Psoriatic Arthritis

What is psoriatic arthritis? Psoriatic arthritis (PsA)  is a chronic inflammatory disease that occurs when your immune system mistakenly starts attacking healthy joints, skin and nails. The faulty immune response causes inflammation that can trigger joint pain, stiffness and swelling, as well as red, scaly skin patches called plaques. Psoriatic arthritis is a type of arthritis. It causes joint pain, swelling and stiffness along with other symptoms. Many people with psoriatic arthritis first develop psoriasis with its trademark red, patchy and silvery-scaled skin. Psoriasis may be the first visible effect of these co-conditions, but joint problems often start even before the skin lesions appear. About one third of psoriasis sufferers develop psoriatic arthritis. The swelling, pain and stiffness of joints associated with psoriatic arthritis can occur within any part of the body. Many people experience problems with their fingertips and back first. There is no cure for this chronic form of arthritis. The condition can become disabling without treatment, which is usually focused upon symptom control and prevention of permanent damage to joints. Over time, psoriatic arthritis can cause degenerative joint damage in some patients, so the earlier you receive a diagnosis, the better. It encompasses a heterogenous group of arthritides, ranging from a peripheral symmetric polyarthritis sometimes clinically indistinguishable from rheumatoid arthritis (RA) to an asymmetric oligoarthritis of mostly the lower extremities to an axial spondyloarthritis with enthesitis and dactylitis.  The latter clinical presentation explains the frequent classification of PsA in the group of rheumatic diseases known as the seronegative spondyloarthropathies.

Onset of Psoriatic Arthritis Symptoms

Symptoms range from mild to intense as part of a relapsing and remitting disease pattern. Psoriatic arthritis symptoms will flare up for a period of time, then become milder or disappear before flaring again. Some people experience symptoms on only one side of their body, while others are fully affected on both sides. Although the condition of psoriatic arthritis affects people of all ages, most experience their first flare up between the ages of 30 and 50 years. Both men and women get the disease, with about one million people in the United States presently afflicted.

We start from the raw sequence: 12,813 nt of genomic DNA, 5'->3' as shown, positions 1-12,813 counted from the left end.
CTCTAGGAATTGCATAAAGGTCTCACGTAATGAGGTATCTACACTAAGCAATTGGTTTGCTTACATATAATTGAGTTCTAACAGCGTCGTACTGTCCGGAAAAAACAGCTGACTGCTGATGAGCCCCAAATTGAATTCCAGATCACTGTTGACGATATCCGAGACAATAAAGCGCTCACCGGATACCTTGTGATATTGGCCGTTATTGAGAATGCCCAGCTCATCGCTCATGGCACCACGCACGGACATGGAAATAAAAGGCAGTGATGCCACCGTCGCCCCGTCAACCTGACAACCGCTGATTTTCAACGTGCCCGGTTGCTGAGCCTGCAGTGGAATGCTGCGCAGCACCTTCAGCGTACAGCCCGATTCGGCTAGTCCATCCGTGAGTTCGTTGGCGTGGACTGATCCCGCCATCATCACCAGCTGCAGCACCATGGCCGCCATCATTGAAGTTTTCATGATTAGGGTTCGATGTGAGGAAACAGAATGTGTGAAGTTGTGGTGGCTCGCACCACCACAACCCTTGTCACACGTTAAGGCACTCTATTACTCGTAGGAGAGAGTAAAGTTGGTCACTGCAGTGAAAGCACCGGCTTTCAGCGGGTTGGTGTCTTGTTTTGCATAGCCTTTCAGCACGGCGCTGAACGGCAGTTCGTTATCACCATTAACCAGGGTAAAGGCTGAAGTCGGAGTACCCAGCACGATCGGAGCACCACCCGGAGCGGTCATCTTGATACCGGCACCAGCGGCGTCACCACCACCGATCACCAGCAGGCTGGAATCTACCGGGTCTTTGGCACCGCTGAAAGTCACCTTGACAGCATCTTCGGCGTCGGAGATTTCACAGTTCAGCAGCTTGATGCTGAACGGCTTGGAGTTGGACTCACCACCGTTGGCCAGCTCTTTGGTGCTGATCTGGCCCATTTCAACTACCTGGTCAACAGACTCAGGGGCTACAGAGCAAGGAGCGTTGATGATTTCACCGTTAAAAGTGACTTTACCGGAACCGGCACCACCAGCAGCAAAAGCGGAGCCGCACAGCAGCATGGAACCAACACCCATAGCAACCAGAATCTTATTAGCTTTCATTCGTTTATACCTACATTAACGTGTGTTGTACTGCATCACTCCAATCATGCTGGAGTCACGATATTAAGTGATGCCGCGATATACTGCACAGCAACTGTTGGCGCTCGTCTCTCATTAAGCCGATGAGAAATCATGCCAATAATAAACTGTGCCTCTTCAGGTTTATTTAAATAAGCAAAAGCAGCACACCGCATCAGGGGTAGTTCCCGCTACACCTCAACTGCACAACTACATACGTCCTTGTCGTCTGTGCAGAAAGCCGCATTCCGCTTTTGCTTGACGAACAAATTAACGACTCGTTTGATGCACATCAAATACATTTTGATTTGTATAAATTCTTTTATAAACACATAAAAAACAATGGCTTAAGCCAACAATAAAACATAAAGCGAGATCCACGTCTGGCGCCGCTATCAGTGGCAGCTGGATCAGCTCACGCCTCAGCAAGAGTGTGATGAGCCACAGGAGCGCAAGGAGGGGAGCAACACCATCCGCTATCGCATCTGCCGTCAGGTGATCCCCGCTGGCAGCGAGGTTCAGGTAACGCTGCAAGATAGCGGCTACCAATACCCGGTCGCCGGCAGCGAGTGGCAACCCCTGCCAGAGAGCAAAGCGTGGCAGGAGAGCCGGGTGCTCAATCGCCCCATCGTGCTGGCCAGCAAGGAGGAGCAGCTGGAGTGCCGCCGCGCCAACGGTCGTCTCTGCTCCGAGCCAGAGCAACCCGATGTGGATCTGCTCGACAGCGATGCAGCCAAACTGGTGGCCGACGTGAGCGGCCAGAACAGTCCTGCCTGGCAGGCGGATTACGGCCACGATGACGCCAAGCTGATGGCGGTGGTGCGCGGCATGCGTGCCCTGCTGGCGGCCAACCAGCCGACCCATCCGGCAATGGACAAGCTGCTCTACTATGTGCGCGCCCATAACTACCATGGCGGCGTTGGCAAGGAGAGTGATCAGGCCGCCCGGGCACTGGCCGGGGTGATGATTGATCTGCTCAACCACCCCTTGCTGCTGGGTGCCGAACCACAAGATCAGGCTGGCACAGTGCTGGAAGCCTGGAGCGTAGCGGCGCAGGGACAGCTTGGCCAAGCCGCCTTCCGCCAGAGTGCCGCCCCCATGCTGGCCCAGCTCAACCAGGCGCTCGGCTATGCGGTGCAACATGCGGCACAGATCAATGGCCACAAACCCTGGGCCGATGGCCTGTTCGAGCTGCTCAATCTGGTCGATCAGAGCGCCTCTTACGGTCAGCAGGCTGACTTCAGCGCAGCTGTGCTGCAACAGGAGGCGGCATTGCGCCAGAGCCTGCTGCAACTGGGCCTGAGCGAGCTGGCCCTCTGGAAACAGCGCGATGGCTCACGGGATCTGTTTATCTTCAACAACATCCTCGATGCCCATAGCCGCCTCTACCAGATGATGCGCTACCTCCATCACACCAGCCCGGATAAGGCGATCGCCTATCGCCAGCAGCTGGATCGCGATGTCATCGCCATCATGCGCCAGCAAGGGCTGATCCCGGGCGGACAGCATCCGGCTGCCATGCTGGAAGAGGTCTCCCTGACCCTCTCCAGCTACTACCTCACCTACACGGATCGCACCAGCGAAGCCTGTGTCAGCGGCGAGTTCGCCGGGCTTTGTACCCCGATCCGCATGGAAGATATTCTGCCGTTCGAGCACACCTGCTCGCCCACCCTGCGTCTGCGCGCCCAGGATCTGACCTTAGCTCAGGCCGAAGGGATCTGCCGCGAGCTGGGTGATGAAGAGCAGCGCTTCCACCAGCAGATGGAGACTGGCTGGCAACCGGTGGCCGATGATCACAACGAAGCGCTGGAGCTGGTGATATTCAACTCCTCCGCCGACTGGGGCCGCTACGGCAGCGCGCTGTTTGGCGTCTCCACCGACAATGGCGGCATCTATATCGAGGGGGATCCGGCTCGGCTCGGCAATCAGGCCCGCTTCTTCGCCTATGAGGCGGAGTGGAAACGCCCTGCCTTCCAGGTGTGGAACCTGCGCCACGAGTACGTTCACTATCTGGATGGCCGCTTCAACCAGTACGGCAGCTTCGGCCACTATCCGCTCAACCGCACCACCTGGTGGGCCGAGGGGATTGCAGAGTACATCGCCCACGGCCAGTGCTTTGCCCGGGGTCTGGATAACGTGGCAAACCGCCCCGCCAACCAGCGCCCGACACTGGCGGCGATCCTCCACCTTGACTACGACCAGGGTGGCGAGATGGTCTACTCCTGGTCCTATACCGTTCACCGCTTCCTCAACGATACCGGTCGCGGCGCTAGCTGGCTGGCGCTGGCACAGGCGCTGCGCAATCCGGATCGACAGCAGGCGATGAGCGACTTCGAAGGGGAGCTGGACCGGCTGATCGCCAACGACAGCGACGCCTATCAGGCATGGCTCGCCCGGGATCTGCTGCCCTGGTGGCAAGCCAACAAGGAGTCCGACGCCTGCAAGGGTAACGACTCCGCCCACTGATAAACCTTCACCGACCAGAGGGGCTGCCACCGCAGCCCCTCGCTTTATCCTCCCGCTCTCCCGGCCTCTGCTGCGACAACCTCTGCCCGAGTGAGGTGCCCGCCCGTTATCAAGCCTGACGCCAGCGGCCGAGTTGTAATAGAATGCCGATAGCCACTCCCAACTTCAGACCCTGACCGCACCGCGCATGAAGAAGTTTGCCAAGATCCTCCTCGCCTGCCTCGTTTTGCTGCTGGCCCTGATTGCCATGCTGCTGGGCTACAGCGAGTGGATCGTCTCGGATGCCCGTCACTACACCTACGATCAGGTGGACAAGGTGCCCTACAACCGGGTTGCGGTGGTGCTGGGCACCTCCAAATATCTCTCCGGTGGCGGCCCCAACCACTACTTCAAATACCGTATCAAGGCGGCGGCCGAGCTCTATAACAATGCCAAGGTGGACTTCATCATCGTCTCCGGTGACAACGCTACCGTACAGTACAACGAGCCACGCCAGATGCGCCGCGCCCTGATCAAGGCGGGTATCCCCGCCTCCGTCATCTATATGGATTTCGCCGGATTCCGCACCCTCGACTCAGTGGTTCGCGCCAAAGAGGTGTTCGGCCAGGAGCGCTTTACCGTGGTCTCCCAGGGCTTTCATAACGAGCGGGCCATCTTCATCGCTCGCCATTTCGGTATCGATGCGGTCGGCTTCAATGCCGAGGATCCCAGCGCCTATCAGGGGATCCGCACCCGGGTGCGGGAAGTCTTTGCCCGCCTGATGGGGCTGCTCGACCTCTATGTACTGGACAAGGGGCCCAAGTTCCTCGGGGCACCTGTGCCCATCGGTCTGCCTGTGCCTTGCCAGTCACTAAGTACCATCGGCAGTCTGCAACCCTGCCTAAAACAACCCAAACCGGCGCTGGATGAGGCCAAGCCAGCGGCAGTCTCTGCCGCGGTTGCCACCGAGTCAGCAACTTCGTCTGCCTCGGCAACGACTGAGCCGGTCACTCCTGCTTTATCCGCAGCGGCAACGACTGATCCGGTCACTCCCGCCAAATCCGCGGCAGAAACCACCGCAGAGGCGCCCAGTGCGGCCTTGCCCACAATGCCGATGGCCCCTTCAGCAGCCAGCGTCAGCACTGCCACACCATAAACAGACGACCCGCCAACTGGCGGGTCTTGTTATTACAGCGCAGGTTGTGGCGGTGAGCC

Specific Symptoms of Psoriatic Arthritis

The symptoms of psoriatic arthritis can appear very much like rheumatoid arthritis. Both conditions cause the joints to swell, feel painful and even become warm to the touch. Other symptoms of psoriatic arthritis include:

  • Tendon Inflammation: The muscle connects to the bones with tendons, which can become inflamed. This causes pain during walking and climbing of stairs, as well as during other activities.
  • Damage to Nails:For many afflicted with psoriatic arthritis, fingernails and toenails become dented, ridged and pitted.
  • Painful Eyes: Bright light can become painful to people whose irises become inflamed. The iris is the colored part of the eye. Although light will hurt most, the pain can start in a more general manner.
  • Joint Problems: Swelling in ankles, hands, feet and knees is common. There may be swelling in multiple joints at once, in more than one region of the body. This swelling can be painful, cause puffiness and sometimes feels hot to the touch. Joints can even become red. Toes and fingers may swell to a point of resembling sausages. Stiff joints will be at their worst in the morning and may affect both sides of the body at the same time, such as in hips, knees, elbows or ankles. Psoriatic arthritis in spine and hip joints can cause pain and stiffness in the upper and lower back, neck or buttocks. Some people suffer rapid damage of the joints at the ends of their toes and fingers. This creates problems with balance and makes standing, walking or working with hands difficult
  • Vital Organ Problems:Psoriatic arthritis can cause some chest organ problems, such as chest pain and breathing problems. This is caused when the cartilage at ribs and the breastbone become inflamed within the chest wall. The lungs and aorta can also be affected, although this is rarer.

  • Prognosis: The severity of arthritis at the time of presentation of PsA and the subsequent disease course may be correlated.  Polyarthritis in the presence of elevated acute phase reactants, radiographic evidence of joint erosions, and inadequate response to initial pharmacotherapy predict a more severe disease course.  As seen in RA, PsA can significantly impact physical functioning and health-related quality of life.  Without prompt therapeutic  intervention, joint destruction may occur rapidly. Other factors that are associated with a worse prognosis include extensive cutaneous involvement, young age at disease onset, and a strong family history of psoriasis.